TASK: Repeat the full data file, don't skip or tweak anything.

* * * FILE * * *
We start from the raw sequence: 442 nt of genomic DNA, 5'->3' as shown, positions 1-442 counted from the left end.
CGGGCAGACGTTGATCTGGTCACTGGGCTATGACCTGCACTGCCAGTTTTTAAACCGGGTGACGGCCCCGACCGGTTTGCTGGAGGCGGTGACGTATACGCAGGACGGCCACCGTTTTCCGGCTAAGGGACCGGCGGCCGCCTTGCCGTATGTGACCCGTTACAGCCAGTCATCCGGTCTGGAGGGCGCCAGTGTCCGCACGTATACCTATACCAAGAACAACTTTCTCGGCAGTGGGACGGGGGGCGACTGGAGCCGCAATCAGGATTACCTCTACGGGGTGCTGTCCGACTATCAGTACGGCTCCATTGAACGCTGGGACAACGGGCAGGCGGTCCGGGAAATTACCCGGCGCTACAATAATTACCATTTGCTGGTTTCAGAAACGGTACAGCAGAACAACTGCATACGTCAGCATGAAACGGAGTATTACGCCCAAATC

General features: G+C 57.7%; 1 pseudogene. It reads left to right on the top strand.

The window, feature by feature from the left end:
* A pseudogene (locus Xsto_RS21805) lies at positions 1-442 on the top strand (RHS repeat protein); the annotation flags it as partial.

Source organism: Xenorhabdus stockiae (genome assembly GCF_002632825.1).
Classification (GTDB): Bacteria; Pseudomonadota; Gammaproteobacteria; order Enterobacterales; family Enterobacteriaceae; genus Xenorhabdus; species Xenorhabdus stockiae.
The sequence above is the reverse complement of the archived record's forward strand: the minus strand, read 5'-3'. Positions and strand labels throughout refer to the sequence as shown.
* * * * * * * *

We start from the raw sequence: 442 nt of genomic DNA, 5'->3' as shown, positions 1-442 counted from the left end.
CGGGCAGACGTTGATCTGGTCACTGGGCTATGACCTGCACTGCCAGTTTTTAAACCGGGTGACGGCCCCGACCGGTTTGCTGGAGGCGGTGACGTATACGCAGGACGGCCACCGTTTTCCGGCTAAGGGACCGGCGGCCGCCTTGCCGTATGTGACCCGTTACAGCCAGTCATCCGGTCTGGAGGGCGCCAGTGTCCGCACGTATACCTATACCAAGAACAACTTTCTCGGCAGTGGGACGGGGGGCGACTGGAGCCGCAATCAGGATTACCTCTACGGGGTGCTGTCCGACTATCAGTACGGCTCCATTGAACGCTGGGACAACGGGCAGGCGGTCCGGGAAATTACCCGGCGCTACAATAATTACCATTTGCTGGTTTCAGAAACGGTACAGCAGAACAACTGCATACGTCAGCATGAAACGGAGTATTACGCCCAAATC

General features: G+C 57.7%; 1 pseudogene. It reads left to right on the top strand.

The window, feature by feature from the left end:
* A pseudogene (locus Xsto_RS21805) lies at positions 1-442 on the top strand (RHS repeat protein); the annotation flags it as partial.

Source organism: Xenorhabdus stockiae (genome assembly GCF_002632825.1).
Classification (GTDB): Bacteria; Pseudomonadota; Gammaproteobacteria; order Enterobacterales; family Enterobacteriaceae; genus Xenorhabdus; species Xenorhabdus stockiae.
The sequence above is the reverse complement of the archived record's forward strand: the minus strand, read 5'-3'. Positions and strand labels throughout refer to the sequence as shown.